Supervisors approve replacement of bridge
Published 7:00 am Thursday, August 20, 2020
The Pearl River County Board of Supervisors awarded the bid for the last bridge replacement in the county to be funded by grant money from the Emergency Bridge Replacement Program.
The bid was awarded to the lowest bidder, Precision Construction LLC, for $323,006 for replacement of a bridge on the Troy Dedeaux Road.
The ERBR funds have also been used to replace bridges on McNeill Steephollow, McNeill McHenry and Progress Silverrun roads, said Les Dungan with Dungan Engineering.
Dungan said he would like to see the ERBR program continue since it’s a “very efficient way to get bridges replaced.”
Replacement of the bridge on Troy Dedeaux Road is not expected to begin for at least six to eight weeks, he told the Board, because of a delay in bridge part production.
In a separate matter, Carriere resident Jarrod Lajuane came to the Board to ask why public buildings like Chimney Square and the Picayune City Hall are still not as accessible to the public as they were prior to the pandemic. Lajuane said his wife is a public school teacher and he did not understand why other public buildings would not be open when school buildings are.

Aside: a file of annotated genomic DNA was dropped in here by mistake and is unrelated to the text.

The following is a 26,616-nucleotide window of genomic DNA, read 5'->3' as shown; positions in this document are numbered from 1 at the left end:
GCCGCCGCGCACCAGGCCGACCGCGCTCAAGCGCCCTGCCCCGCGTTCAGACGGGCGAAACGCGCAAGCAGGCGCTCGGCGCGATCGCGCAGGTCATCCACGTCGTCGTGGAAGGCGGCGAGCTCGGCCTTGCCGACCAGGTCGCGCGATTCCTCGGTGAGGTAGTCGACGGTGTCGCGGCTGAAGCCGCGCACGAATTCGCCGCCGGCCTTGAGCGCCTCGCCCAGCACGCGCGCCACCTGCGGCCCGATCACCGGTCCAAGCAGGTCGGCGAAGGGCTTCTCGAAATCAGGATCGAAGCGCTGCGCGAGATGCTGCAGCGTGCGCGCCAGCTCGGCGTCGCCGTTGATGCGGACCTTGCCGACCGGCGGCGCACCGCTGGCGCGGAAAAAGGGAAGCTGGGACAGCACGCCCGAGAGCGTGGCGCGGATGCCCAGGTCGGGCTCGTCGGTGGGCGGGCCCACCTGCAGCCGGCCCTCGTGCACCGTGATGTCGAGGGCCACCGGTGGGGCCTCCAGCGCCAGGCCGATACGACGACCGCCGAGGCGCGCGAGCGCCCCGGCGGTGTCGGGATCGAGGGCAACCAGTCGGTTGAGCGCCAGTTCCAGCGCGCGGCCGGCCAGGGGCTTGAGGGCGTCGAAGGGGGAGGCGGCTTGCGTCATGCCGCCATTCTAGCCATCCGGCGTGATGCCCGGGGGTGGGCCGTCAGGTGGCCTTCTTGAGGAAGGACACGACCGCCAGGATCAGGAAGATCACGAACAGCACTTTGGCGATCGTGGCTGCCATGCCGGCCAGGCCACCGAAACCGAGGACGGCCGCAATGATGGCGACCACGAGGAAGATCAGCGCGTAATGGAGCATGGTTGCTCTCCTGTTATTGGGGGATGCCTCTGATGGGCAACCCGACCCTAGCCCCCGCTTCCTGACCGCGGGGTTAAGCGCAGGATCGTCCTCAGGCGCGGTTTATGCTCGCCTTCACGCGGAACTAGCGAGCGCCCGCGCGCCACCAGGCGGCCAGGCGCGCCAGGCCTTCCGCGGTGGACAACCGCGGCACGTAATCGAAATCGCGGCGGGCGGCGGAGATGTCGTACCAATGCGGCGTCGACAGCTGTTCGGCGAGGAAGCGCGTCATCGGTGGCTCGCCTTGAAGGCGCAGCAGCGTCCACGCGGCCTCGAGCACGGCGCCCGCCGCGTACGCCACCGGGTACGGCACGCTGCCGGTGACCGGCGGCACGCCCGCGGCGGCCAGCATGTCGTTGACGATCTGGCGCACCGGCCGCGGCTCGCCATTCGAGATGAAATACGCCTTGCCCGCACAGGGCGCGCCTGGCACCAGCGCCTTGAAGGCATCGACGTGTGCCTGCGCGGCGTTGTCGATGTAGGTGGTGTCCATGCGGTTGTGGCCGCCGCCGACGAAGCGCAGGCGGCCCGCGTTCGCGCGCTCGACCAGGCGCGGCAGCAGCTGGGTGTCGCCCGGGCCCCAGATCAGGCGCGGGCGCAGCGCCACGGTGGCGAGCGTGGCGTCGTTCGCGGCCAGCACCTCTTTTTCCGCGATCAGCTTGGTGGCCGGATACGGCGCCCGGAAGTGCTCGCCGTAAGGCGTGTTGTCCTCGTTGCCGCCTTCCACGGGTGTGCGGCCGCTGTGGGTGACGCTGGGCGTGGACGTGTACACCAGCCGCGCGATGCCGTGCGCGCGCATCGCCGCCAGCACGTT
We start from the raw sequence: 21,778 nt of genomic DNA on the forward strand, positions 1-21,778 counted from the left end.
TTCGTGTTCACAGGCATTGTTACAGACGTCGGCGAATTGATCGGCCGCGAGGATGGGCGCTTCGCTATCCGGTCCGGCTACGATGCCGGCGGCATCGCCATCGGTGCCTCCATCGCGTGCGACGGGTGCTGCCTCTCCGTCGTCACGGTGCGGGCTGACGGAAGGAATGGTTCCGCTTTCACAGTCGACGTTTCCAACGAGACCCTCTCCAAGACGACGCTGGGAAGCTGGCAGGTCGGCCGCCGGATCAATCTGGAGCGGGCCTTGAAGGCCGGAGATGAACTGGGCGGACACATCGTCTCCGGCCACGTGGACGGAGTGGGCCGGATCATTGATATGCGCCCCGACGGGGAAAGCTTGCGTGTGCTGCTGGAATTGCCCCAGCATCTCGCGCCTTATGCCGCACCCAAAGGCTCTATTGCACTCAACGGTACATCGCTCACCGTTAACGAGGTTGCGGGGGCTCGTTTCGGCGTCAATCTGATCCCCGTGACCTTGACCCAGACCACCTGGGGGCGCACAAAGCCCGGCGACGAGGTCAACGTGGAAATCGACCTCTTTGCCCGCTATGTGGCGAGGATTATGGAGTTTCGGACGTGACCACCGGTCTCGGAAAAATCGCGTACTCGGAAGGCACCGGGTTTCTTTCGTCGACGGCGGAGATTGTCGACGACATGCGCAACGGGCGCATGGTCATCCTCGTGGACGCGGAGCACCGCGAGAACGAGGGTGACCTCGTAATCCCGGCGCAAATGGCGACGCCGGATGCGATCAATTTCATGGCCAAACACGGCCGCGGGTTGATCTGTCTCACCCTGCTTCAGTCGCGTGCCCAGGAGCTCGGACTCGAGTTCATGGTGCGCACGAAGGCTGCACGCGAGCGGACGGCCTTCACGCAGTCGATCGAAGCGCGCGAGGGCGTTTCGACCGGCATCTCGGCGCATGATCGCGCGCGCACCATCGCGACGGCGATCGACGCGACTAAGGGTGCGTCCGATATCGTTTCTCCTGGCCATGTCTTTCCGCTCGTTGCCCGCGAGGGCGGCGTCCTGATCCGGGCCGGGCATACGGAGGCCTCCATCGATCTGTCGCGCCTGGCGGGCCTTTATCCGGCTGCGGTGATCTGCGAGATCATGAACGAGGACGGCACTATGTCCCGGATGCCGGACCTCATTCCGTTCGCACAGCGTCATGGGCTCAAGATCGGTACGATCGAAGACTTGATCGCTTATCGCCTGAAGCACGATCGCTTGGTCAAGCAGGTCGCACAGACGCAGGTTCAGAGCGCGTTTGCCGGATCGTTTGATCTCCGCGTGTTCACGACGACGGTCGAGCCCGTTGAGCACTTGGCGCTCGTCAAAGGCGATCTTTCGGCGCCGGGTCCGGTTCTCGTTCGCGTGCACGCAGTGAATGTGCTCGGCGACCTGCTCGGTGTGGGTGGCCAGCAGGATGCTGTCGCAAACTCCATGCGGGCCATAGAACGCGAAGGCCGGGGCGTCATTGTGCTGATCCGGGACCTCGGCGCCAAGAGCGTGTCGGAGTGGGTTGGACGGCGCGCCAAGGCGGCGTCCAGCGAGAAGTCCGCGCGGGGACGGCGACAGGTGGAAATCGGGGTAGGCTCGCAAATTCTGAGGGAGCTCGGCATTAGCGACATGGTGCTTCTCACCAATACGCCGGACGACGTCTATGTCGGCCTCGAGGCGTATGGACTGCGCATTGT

“The whole town’s open, but those aren’t open to the public, the way they were,” he said.
Board Vice-President Malcolm Perry asked if he had been unable to access any county services, which Lajuane said he has not.
Board members said that they have no control over Picayune’s City Hall, but said they decided to leave access to some county buildings limited to protect staff from the spread of COVID-19 and because they have not had anyone come to them with concerns that they were unable to access services.
The tax office in Chimney Square is open, although in order to access services offered by some of the other county offices people must call and make an appointment, said Tax Assessor Gary Beech.
County Administrator Adrain Lumpkin said it would be difficult for the county to post an employee at all county building doors to screen people if all buildings were fully open. Lumpkin also said that in the last two weeks more county employees have tested positive for COVID-19 than anytime previously. Keeping access limited reduces the risk that a whole department will get sick at the same time and have to shut down, he said.
The next regular Board meeting will be Tuesday, Sept. 8. It is not being held on a Monday due to the Labor Day holiday.